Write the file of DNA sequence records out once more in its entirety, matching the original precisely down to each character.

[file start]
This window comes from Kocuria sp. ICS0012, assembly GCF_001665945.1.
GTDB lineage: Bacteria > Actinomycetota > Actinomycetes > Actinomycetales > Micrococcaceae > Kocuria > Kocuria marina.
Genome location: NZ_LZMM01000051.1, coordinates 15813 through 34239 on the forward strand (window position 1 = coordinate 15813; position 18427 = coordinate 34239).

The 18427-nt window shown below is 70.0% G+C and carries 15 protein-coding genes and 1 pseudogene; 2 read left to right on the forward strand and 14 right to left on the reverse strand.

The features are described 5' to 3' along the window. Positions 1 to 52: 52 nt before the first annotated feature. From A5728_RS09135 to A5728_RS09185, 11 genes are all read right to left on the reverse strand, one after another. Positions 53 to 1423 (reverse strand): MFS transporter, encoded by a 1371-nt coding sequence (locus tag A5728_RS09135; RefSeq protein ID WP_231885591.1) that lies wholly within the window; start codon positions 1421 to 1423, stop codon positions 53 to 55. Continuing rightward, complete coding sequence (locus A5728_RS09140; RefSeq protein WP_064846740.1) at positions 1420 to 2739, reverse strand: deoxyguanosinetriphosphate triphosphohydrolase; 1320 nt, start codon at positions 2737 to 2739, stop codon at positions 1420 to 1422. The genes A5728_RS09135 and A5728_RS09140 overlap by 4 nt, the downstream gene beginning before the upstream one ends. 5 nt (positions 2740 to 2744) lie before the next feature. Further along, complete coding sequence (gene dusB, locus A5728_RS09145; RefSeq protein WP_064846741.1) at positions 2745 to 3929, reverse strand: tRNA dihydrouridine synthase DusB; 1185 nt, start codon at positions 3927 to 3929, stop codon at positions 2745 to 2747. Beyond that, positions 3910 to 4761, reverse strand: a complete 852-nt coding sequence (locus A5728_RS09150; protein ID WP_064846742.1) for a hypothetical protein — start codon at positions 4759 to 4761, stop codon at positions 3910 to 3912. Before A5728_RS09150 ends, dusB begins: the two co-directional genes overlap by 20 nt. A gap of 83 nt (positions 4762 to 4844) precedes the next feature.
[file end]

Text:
This window comes from Kocuria sp. ICS0012, assembly GCF_001665945.1.
GTDB lineage: Bacteria > Actinomycetota > Actinomycetes > Actinomycetales > Micrococcaceae > Kocuria > Kocuria marina.
Genome location: NZ_LZMM01000051.1, coordinates 15813 through 34239 on the forward strand (window position 1 = coordinate 15813; position 18427 = coordinate 34239).

The 18427-nt window shown below is 70.0% G+C and carries 15 protein-coding genes and 1 pseudogene; 2 read left to right on the forward strand and 14 right to left on the reverse strand.

The features are described 5' to 3' along the window. Positions 1 to 52: 52 nt before the first annotated feature. From A5728_RS09135 to A5728_RS09185, 11 genes are all read right to left on the reverse strand, one after another. Positions 53 to 1423 (reverse strand): MFS transporter, encoded by a 1371-nt coding sequence (locus tag A5728_RS09135; RefSeq protein ID WP_231885591.1) that lies wholly within the window; start codon positions 1421 to 1423, stop codon positions 53 to 55. Continuing rightward, complete coding sequence (locus A5728_RS09140; RefSeq protein WP_064846740.1) at positions 1420 to 2739, reverse strand: deoxyguanosinetriphosphate triphosphohydrolase; 1320 nt, start codon at positions 2737 to 2739, stop codon at positions 1420 to 1422. The genes A5728_RS09135 and A5728_RS09140 overlap by 4 nt, the downstream gene beginning before the upstream one ends. 5 nt (positions 2740 to 2744) lie before the next feature. Further along, complete coding sequence (gene dusB, locus A5728_RS09145; RefSeq protein WP_064846741.1) at positions 2745 to 3929, reverse strand: tRNA dihydrouridine synthase DusB; 1185 nt, start codon at positions 3927 to 3929, stop codon at positions 2745 to 2747. Beyond that, positions 3910 to 4761, reverse strand: a complete 852-nt coding sequence (locus A5728_RS09150; protein ID WP_064846742.1) for a hypothetical protein — start codon at positions 4759 to 4761, stop codon at positions 3910 to 3912. Before A5728_RS09150 ends, dusB begins: the two co-directional genes overlap by 20 nt. A gap of 83 nt (positions 4762 to 4844) precedes the next feature.